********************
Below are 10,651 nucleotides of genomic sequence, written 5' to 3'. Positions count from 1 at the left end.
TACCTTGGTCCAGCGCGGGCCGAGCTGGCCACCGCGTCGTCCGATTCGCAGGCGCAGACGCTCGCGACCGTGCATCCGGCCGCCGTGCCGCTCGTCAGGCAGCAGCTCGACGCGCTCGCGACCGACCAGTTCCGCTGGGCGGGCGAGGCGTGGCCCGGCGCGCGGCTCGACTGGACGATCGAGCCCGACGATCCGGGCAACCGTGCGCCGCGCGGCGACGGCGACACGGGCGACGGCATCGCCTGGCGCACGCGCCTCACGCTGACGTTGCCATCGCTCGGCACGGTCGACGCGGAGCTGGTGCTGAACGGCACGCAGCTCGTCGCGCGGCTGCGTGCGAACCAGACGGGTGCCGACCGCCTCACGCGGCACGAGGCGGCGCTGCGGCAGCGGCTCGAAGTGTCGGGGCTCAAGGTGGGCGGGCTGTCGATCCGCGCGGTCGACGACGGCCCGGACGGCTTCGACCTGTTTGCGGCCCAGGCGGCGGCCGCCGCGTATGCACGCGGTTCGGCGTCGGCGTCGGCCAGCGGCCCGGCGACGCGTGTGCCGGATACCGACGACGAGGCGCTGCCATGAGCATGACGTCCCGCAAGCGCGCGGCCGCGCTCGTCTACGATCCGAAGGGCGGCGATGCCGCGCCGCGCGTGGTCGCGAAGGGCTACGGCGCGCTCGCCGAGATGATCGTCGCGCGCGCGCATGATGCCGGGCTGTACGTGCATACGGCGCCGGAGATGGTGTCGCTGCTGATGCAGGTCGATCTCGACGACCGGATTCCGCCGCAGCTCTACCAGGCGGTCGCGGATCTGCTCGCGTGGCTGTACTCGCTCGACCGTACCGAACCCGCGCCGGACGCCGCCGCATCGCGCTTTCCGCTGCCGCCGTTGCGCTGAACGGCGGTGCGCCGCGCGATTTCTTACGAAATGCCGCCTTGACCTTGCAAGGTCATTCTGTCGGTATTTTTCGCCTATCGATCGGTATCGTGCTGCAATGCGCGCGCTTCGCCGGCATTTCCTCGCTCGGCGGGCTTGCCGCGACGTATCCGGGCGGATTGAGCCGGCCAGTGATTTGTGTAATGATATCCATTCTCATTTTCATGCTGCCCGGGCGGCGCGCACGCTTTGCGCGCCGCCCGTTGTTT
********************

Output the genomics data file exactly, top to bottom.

Below are 10,651 nucleotides of genomic sequence, written 5' to 3'. Positions count from 1 at the left end.
TACCTTGGTCCAGCGCGGGCCGAGCTGGCCACCGCGTCGTCCGATTCGCAGGCGCAGACGCTCGCGACCGTGCATCCGGCCGCCGTGCCGCTCGTCAGGCAGCAGCTCGACGCGCTCGCGACCGACCAGTTCCGCTGGGCGGGCGAGGCGTGGCCCGGCGCGCGGCTCGACTGGACGATCGAGCCCGACGATCCGGGCAACCGTGCGCCGCGCGGCGACGGCGACACGGGCGACGGCATCGCCTGGCGCACGCGCCTCACGCTGACGTTGCCATCGCTCGGCACGGTCGACGCGGAGCTGGTGCTGAACGGCACGCAGCTCGTCGCGCGGCTGCGTGCGAACCAGACGGGTGCCGACCGCCTCACGCGGCACGAGGCGGCGCTGCGGCAGCGGCTCGAAGTGTCGGGGCTCAAGGTGGGCGGGCTGTCGATCCGCGCGGTCGACGACGGCCCGGACGGCTTCGACCTGTTTGCGGCCCAGGCGGCGGCCGCCGCGTATGCACGCGGTTCGGCGTCGGCGTCGGCCAGCGGCCCGGCGACGCGTGTGCCGGATACCGACGACGAGGCGCTGCCATGAGCATGACGTCCCGCAAGCGCGCGGCCGCGCTCGTCTACGATCCGAAGGGCGGCGATGCCGCGCCGCGCGTGGTCGCGAAGGGCTACGGCGCGCTCGCCGAGATGATCGTCGCGCGCGCGCATGATGCCGGGCTGTACGTGCATACGGCGCCGGAGATGGTGTCGCTGCTGATGCAGGTCGATCTCGACGACCGGATTCCGCCGCAGCTCTACCAGGCGGTCGCGGATCTGCTCGCGTGGCTGTACTCGCTCGACCGTACCGAACCCGCGCCGGACGCCGCCGCATCGCGCTTTCCGCTGCCGCCGTTGCGCTGAACGGCGGTGCGCCGCGCGATTTCTTACGAAATGCCGCCTTGACCTTGCAAGGTCATTCTGTCGGTATTTTTCGCCTATCGATCGGTATCGTGCTGCAATGCGCGCGCTTCGCCGGCATTTCCTCGCTCGGCGGGCTTGCCGCGACGTATCCGGGCGGATTGAGCCGGCCAGTGATTTGTGTAATGATATCCATTCTCATTTTCATGCTGCCCGGGCGGCGCGCACGCTTTGCGCGCCGCCCGTTGTTT